Buses on the island are clean, air-conditioned and incredibly comfortable. They connect different areas of the city – even remote ones – providing an efficient means for getting around.

Buses often feature large windows to let you see where you’re going and take in the scenery as you ride. Not only that, but these services come at a reasonable cost to suit any budget.

Five major bus companies operate in Hong Kong: KMB in Kowloon and the New Territories; Citybus and NWFB on Hong Kong Island; Long Win Bus near Tong Chung; and finally New Lantau Bus on Lantau Island.

In addition to the main bus routes, there are also numerous off-route and short-distance bus routes throughout the city. It’s essential that you check which route you are on before boarding as fares may differ depending on how far away your final destination is.

For instance, a one-way ticket between Tsim Sha Tsui and Wan Chai costs only HK$2.5; on the Outlying Islands, trips to Sheung Wan and Tuen Mun can be had for as little as HK$3.

Hong Kong buses are reliable, well-kept, clean and offer excellent customer service. They provide an exciting way to experience the vibrant atmosphere of Hong Kong – just make sure you choose the right bus for your needs!


Hong Kong taxi service offers a convenient and budget-friendly way to get around. Taxis can easily be located along most streets in the city, or you can call them on your mobile phone using an app such as HKTaxi for quick pick ups.

Cab drivers’ job is to pick up passengers and transport them safely to their destination. They may work for the company that owns the cab, or be self-employed taxi drivers who own their own vehicle.

Most taxi drivers in Hong Kong use a “road map” of their area to navigate roads and avoid getting lost. This information is usually provided by their company and updated regularly. Navigating busy cities like Hong Kong with its many roads can be confusing, leading to traffic jams on occasion.

Many taxi drivers have been in the industry for years and know the best routes to take. Some even have GPS systems installed which make their lives easier by guiding passengers to their desired destinations in an efficient manner.

Taxi fares are quite reasonable, especially with an Octopus Card or tourist day pass. Rates depend on the distance travelled.

On average, you can expect to pay around HKD4-50 per single take depending on the length of your trip. This price point is quite affordable when compared with public transport in other countries.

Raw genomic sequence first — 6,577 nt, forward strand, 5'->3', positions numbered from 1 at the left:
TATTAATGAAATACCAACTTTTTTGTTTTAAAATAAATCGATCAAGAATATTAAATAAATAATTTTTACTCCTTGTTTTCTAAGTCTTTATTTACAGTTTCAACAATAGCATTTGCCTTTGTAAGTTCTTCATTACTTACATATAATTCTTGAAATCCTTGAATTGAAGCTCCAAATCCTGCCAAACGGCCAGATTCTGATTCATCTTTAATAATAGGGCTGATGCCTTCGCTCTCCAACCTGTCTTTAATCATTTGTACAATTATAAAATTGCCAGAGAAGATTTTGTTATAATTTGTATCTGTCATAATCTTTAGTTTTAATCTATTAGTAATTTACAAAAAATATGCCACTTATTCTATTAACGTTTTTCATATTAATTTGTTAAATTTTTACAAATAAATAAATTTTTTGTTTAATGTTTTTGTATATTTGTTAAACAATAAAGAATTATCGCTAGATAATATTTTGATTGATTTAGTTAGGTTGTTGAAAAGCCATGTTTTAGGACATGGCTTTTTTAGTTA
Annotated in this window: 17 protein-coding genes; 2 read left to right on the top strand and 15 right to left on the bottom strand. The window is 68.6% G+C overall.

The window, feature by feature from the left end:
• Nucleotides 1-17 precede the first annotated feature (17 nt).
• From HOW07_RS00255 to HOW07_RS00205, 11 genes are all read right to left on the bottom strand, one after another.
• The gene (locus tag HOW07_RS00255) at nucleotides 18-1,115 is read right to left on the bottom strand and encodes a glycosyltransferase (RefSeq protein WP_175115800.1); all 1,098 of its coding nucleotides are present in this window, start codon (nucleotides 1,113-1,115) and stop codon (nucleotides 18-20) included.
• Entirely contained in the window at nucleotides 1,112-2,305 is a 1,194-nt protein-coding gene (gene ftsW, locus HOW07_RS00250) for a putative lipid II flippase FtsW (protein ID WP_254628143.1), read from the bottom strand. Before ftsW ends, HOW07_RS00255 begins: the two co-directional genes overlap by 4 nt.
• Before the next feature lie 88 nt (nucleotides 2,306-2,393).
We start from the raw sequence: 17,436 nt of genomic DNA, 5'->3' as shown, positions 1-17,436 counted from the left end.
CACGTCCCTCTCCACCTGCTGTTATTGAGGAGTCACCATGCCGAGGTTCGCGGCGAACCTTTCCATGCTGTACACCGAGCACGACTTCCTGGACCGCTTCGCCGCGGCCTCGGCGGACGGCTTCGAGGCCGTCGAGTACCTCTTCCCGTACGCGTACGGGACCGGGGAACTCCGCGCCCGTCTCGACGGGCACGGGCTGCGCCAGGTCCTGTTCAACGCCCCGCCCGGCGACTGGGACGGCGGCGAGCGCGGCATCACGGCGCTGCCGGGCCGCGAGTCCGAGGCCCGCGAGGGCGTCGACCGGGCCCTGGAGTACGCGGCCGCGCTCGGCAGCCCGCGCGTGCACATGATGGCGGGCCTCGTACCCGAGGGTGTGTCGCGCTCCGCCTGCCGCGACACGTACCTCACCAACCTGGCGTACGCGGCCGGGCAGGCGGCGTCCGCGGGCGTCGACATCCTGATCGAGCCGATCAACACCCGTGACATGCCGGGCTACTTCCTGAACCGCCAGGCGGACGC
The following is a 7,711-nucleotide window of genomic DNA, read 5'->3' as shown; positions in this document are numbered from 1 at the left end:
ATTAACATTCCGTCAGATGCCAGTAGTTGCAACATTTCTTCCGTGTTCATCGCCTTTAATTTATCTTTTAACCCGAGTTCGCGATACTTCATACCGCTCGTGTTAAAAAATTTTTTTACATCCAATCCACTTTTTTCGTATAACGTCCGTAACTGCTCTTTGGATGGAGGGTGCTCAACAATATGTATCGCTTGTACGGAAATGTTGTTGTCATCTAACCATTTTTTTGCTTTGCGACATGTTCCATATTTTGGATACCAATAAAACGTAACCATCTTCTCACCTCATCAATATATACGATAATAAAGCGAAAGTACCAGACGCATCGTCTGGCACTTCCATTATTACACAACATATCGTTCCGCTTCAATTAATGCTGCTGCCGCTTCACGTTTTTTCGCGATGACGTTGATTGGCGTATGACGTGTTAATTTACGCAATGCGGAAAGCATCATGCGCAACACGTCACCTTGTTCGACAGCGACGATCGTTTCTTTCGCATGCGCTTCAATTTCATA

Another advantage of taking a taxi is its safety. It’s highly unlikely you will be robbed while in one, as crime rates in Hong Kong are lower than those found elsewhere in China or Southeast Asian nations.

Experience a scenic ride on Hong Kong Island’s trams, similar to San Francisco’s cable cars. While these trams move slowly around the city, they cannot provide reliable transportation for long distances.

Buses are a more common mode of transport in Hong Kong, though they can be slow and filled up quickly during rush hour. To ensure you don’t miss any important moments when arriving in Hong Kong, consider purchasing an Octopus Card or tourist day pass before you depart.

Some buses are free to use, but most charge a flat rate of HK$2.30 per ride. You can pay with exact change or use an MTR Octopus Card.

The MTR (Mass Transit Railway) is an efficient rail system connecting Hong Kong Island, Kowloon, and the New Territories. It’s user-friendly with various lines throughout Hong Kong Island and Kowloon as well as stations located throughout the city.

Though the MTR is fast and convenient, it can also be congested, particularly during peak hours or at interchanging stations. Therefore, it’s essential to use it wisely. If you have any queries, call the 24-hour hotline (tel.) of the MTR for assistance.

When looking to save both time and money, taking the MTR instead of a taxi is your best bet. Not only is it secure, but also an excellent way to view some of Singapore’s top attractions and landmarks.